In March the Rockland County (New York) NAACP branch sent clothing and shoes to Cleveland, Mississippi, where Amzie Moore was leading a voter registration campaign.1 In a 31 July letter to King, Lynn, counsel to the Rockland branch, reported that the supplies were never collected from the depot and that registered letters to Moore's Farmers and Businessmen's Association had drawn no response.2 In the following letter King suggests the "possibility that the officials at the post office did away with the clothes, knowing that they were to aid Negroes who had confronted reprisals.” On 28 August Lynn replied, informing King that the Rockland NAACP was constructing a case against the blocking of relief supplies to the South.3
Mr. Conrad J. Lynn, Atty.
Suite 11 17-141 Broadway
New York 6, New York
Dear Mr. Lynn:
This is to acknowledge receipt of your letter of July 31, making inquiry concerning the need for clothing in this section of the country at this time. I do not know too much about the situation in Cleveland, Mississippi, consequently it will be impossible for me to give any authoritative answer on what happened to the clothes which you sent there. It is a possibility that the officials at the post office did away with the clothes, knowing that they were to aid Negroes who had confronted reprisals.
I do feel that Mississippi is still in dire need of outside help in terms of clothing and food. People in certain regions of Mississippi have confronted reprisals more than any other state. Here in Montgomery, Alabama we do not have too much need for clothing. Our needs are more financial. But I am sure that many regions in Mississippi will continue to need clothing and food supplies for some time. I would suggest that you write the President of the State Conference of the NAACP of Mississippi. I do not know his name.4 I am sure that you can secure it from the national office. He could possibly give you more definite information at this point.
Very sincerely yours,
M. L. King, Jr.,
1. Amzie Moore (1912-1982), born in Grenada County, Mississippi, was a postal employee and small business owner. After serving in World War II, Moore helped found the Regional Council of Negro Leadership, a Mississippi Delta civil rights organization. In 1955 Moore was elected president of the Cleveland NAACP branch. The following year, he attended the national conference of the NAACP in San Francisco where he promoted his newly formed Delta Farmers and Businessmen’s Association. An early supporter of the Student Nonviolent Coordinating Committee’s voter registration work, Moore helped organize the Council of Federated Organizations, a coalition of civil rights groups working in the state.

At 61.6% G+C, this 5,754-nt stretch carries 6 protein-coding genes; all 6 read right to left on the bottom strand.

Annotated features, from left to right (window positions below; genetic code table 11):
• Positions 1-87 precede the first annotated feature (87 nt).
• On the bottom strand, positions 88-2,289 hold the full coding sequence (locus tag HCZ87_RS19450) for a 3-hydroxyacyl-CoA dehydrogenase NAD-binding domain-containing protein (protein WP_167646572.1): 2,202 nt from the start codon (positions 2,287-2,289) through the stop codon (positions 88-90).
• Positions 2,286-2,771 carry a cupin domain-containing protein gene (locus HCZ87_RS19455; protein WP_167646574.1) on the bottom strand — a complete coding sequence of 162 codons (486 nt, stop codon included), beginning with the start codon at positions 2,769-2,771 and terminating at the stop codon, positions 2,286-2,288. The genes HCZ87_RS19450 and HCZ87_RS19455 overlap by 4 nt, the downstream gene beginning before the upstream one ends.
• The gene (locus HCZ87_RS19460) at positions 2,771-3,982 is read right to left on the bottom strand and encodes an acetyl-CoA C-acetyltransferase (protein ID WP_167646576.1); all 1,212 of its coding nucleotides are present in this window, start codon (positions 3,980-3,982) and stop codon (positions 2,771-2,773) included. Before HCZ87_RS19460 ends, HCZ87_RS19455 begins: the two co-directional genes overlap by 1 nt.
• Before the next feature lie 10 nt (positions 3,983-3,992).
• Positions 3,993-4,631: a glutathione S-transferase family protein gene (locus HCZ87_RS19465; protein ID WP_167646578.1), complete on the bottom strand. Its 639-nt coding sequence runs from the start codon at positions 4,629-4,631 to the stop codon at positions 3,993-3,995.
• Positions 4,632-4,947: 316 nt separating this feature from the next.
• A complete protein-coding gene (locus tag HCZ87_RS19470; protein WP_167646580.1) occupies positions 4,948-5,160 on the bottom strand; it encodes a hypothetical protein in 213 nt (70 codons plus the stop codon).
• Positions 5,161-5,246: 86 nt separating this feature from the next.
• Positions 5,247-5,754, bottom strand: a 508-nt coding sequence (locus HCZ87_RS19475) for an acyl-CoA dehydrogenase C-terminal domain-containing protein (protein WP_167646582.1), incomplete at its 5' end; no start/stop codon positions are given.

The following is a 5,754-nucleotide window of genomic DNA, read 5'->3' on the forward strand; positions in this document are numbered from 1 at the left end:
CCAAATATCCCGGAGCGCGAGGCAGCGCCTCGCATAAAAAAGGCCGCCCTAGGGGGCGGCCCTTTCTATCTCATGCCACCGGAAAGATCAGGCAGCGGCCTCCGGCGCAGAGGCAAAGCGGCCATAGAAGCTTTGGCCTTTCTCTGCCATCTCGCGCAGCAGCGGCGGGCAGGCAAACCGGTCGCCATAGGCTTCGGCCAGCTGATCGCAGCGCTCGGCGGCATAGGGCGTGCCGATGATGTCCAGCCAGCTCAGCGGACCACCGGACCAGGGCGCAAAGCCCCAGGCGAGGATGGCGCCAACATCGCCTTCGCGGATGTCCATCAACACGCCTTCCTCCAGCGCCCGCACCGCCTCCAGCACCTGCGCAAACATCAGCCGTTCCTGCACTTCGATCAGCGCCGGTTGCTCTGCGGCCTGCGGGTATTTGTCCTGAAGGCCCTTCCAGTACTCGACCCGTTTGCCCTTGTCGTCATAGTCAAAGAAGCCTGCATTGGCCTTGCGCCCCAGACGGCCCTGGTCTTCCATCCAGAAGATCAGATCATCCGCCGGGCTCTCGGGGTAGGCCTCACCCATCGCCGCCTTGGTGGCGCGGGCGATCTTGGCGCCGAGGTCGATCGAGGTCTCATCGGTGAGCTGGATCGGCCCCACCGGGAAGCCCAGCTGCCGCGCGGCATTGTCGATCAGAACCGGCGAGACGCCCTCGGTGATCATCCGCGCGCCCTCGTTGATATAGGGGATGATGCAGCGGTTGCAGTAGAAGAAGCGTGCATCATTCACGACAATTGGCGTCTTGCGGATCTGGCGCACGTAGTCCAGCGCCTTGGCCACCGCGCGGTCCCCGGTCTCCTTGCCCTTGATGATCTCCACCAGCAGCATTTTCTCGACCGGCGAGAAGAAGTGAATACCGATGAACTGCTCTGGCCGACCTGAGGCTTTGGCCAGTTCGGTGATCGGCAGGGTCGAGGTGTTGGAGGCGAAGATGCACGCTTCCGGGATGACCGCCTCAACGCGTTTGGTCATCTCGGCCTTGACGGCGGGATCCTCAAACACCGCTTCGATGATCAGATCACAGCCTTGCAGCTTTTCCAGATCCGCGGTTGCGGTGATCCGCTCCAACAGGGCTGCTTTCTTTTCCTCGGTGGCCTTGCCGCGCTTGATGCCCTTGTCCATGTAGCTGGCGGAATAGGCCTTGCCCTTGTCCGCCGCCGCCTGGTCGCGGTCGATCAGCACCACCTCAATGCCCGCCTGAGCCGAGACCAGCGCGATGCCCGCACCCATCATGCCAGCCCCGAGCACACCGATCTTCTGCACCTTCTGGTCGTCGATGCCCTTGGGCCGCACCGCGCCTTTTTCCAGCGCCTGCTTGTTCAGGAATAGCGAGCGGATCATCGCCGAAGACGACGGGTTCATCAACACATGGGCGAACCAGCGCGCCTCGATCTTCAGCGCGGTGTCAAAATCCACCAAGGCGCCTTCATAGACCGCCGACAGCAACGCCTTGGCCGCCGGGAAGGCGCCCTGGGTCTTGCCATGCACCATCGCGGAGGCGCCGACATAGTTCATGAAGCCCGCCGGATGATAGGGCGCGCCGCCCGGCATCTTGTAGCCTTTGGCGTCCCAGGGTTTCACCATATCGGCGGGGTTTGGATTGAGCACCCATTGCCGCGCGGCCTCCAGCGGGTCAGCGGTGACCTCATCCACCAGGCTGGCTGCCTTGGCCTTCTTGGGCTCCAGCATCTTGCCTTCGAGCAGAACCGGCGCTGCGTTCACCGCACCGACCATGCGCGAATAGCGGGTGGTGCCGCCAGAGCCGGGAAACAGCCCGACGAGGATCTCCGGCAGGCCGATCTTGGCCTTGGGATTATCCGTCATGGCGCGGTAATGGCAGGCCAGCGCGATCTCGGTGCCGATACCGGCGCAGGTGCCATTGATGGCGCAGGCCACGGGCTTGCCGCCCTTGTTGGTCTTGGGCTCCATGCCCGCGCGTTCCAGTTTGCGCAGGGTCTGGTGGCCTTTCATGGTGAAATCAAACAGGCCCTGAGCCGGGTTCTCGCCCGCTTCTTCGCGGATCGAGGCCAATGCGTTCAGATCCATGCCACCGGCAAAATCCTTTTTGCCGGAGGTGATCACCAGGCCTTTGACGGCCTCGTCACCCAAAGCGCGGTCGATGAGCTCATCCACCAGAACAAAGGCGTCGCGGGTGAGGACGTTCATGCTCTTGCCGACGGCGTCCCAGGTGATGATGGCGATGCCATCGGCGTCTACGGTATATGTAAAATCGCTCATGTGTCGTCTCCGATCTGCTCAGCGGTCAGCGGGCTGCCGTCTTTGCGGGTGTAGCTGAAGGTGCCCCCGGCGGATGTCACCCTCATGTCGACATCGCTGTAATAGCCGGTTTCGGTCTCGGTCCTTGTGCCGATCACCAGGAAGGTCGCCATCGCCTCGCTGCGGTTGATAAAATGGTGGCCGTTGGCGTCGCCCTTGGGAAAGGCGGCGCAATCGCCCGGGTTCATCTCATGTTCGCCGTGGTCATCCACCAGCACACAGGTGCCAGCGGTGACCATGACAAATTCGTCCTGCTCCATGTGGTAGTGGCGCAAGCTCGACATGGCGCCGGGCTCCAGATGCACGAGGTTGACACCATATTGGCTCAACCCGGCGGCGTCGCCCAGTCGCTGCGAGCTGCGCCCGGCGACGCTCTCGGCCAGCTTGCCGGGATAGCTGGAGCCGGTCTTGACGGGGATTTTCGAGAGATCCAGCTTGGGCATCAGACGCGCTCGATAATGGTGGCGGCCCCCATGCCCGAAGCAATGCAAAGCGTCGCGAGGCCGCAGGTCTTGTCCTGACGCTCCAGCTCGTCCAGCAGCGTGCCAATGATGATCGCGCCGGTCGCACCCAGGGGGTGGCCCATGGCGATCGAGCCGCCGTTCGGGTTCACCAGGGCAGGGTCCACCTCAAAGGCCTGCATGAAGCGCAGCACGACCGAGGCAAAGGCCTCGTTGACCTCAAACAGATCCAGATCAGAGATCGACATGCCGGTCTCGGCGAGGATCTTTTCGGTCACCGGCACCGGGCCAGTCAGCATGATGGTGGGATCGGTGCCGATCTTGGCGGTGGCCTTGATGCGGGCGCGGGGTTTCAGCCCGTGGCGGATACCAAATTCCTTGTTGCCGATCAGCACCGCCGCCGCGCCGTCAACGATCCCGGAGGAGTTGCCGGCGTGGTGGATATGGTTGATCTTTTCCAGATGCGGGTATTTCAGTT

2. Conrad J. Lynn (1908-1995), born in Newport, Rhode Island, received a B.A. (1930) from Syracuse University and in 1932 became the first black graduate of that university’s law school. Lynn participated in the 1947 “Journey of Reconciliation,” organized by the Congress of Racial Equality and FOR to protest segregation on interstate buses. In 1958 Lynn defended two black boys, ages seven and nine, charged with rape for having kissed a white female playmate in Monroe, North Carolina. The “Kissing Case” garnered international attention and drew Eleanor Roosevelt into a successful campaign for the youths’ release in 1959. In January 1959 American Socialist published Lynn’s sympathetic but critical review of King’s first book, Stride Toward Freedom (Lynn, “Negro Leadership,” American Socialist 6 [January 1959]: 21-22).
3. On 19 February 1958 Lynn invited King to speak before the Rockland County NAACP “to express our belief that the N.A.A.C.P. nationally must move closer to the tactics of your rank-and-file organization, The Montgomery Improvement Association.” King’s secretary, Hilda S. Proctor, declined the invitation on 5 March.
4. Charles R. Darden, a businessman from Meridian, Mississippi, served as president of the Mississippi State Conference of Branches from 1955 to 1960.
MLKP-MBU, Martin Luther King, Jr., Papers, 1954-1968, Boston University, Boston, Mass.